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The Differences between a Startup and A Small Business

The differences between a startup and a small business

To state the differences between a startup and a small business, understand the meaning of the terms. What is a startup and what is a business?

What is a Startup?

A startup according to Investopedia is:

a young company founded by one or more entrepreneurs to develop a unique product or service and bring it to market. By its nature, the typical startup tends to be a shoestring operation, with initial funding from the founders or their friends and families.

Investopedia

Neil Blumenthal, co-founder, and co-CEO of Warby Parker defined a startup as:

a company working to solve a problem where the solution is not obvious and success is not guaranteed.” 

Neil Blumenthal

A five-year-old company can still be a startup. Startups often use technology to solve problems.

What is a Small Business?

A small business is defined as:

A privately owned corporation, partnership, or sole proprietorship that has fewer employees and less annual revenue than a corporation or regular-sized business.

asq.org

A small business has less than 1,000 employees. Small businesses contribute to the economy. Most small businesses create employment for citizens and also provide products and services to their customers.

Small businesses need a growth plan, funding, legal guidance, and access to the right technology solutions to succeed.

The Differences between a Startup and A Small Business

The differences between these two will be examined in growth, funding, and exit strategy.

Growth: Startups tend to grow fast. They have a solution to sell to a vast market but this is not the case for most businesses. A business does not need a large market to serve. All it needs is just a portion of the market it can reach and serve all of them within it.

Most startups are tech startups because they operate majorly online. It is easier for them to reach a large market because a large percentage of individuals spend their time online. Regardless of the country they reside in, they have access to online content and platforms.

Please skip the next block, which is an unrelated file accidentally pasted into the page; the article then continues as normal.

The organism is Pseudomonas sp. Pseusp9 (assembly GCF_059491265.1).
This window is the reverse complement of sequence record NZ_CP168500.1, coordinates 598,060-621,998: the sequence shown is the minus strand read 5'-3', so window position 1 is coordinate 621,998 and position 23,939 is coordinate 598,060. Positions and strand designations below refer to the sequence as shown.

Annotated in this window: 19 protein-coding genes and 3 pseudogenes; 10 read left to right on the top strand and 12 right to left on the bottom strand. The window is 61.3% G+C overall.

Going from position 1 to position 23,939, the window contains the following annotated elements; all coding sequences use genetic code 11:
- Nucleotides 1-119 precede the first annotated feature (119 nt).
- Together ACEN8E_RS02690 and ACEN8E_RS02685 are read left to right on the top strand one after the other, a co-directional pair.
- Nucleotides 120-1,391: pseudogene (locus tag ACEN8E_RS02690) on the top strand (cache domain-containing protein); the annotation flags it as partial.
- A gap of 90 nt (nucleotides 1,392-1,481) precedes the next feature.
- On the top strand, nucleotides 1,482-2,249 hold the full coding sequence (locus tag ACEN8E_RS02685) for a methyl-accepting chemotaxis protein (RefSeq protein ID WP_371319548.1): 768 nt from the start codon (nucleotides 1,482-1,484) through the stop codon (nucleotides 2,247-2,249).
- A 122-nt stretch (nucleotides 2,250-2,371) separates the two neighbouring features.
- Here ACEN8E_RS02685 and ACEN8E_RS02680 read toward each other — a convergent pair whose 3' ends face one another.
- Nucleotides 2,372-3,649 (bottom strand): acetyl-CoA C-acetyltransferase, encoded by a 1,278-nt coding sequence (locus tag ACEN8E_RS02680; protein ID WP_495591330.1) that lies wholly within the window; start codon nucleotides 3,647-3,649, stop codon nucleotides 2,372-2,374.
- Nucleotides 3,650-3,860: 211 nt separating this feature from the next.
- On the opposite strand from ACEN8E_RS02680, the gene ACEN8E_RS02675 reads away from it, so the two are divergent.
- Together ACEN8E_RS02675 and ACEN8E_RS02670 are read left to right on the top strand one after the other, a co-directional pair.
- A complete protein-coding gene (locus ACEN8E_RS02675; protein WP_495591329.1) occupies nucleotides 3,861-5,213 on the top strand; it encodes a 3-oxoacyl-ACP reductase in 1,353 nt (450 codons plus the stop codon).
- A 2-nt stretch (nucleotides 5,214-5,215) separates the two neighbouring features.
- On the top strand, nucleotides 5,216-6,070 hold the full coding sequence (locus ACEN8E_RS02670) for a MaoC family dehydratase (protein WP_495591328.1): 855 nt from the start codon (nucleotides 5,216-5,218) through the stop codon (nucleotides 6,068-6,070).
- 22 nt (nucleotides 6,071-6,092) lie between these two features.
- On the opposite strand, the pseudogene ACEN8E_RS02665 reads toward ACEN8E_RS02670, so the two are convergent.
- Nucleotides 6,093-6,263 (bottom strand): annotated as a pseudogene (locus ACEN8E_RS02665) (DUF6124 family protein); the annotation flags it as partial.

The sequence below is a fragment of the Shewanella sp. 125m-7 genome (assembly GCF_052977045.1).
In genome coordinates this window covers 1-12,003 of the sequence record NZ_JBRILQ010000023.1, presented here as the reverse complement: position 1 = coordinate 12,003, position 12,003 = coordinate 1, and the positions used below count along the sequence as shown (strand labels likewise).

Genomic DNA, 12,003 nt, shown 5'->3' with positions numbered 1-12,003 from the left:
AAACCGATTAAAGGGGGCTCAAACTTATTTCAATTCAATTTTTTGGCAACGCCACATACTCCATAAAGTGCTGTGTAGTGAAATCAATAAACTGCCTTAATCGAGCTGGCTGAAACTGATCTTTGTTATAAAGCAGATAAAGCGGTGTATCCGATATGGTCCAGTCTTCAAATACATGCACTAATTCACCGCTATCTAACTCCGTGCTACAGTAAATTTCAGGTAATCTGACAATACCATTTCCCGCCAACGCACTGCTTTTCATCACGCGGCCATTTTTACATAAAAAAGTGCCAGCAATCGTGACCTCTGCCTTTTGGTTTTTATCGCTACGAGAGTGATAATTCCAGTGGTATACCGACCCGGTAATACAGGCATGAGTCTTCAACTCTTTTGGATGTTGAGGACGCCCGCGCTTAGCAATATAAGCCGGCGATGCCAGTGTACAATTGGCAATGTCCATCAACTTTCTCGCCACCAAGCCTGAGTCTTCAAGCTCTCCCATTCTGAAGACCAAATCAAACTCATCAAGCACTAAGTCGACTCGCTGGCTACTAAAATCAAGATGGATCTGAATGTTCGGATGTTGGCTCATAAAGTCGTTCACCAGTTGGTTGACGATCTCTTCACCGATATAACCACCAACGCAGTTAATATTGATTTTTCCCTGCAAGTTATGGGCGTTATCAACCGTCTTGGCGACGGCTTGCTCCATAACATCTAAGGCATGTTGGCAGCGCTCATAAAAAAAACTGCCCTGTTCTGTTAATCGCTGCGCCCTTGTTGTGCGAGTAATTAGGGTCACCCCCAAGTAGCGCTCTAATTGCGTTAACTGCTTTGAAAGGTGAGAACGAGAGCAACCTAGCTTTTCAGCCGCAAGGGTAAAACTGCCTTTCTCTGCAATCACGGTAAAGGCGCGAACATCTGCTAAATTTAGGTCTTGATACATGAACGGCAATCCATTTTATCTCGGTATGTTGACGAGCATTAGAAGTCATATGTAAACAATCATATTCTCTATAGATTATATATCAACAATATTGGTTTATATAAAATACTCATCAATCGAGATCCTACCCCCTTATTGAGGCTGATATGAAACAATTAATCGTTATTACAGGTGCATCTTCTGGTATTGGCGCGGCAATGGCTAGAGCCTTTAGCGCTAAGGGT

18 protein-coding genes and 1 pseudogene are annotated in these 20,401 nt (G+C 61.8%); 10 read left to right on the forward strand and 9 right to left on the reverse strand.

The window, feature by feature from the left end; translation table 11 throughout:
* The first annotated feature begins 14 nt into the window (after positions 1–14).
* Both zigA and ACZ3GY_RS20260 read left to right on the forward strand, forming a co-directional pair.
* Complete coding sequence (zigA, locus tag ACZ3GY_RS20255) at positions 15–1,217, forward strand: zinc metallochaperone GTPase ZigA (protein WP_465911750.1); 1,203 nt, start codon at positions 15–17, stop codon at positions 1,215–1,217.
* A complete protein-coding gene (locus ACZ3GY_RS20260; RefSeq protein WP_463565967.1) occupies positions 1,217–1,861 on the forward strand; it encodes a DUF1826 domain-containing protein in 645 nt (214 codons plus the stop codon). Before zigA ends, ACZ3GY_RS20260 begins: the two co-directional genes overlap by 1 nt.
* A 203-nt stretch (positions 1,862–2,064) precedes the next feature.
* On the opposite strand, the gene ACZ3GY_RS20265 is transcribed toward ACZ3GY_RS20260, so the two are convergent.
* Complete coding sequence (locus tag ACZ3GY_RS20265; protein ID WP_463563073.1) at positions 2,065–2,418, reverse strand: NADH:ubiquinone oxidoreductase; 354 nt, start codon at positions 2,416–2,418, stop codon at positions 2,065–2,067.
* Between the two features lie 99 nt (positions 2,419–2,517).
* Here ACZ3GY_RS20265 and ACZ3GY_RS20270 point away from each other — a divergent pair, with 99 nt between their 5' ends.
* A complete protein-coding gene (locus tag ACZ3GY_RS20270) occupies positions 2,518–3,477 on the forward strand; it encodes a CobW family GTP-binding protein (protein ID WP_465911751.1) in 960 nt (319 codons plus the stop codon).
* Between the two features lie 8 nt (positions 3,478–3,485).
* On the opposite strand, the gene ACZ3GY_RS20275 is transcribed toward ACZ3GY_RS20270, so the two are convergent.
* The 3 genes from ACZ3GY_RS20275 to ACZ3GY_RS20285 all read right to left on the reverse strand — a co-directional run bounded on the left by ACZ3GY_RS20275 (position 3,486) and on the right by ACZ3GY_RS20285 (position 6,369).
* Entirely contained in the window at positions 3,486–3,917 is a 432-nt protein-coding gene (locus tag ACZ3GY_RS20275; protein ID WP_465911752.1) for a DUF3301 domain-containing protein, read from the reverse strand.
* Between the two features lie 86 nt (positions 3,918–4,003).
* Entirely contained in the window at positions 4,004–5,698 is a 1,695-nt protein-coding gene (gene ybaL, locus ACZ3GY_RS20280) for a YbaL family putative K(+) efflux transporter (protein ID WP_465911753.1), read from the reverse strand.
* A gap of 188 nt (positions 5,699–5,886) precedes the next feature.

Funding: Startups search for financial investment to operate. They depend on the capital that comes from investors (angel investors) or venture capital firms. For small businesses, they seek loans and grants to operate.

Startups have more assistance from their investors in terms of advice and guidance while a small business needs to constantly give feedback to the bank that issued out the loan.

Exit Strategy: A startup launch with the aim to sell-out within five years. They tend to disrupt the market and industries by innovating an acceptable idea. An idea to solve a problem that is beneficial to society. A startup will grow big and wait for a large company to buy that idea – hence, they have an exit strategy.

This is not true for a small business. A small business is okay with making enough revenue to enable the founders to live comfortably. A small business is not looking for a buy-out, but continuity.

How to know you will operate a startup.

  • You have a product or service for a large market. That means you think big.
  • You are an innovator. There are great ideas you have that can solve problems.
  • When you like guidance and support from experts. You will find yourself seeking incubation and acceleration programs.

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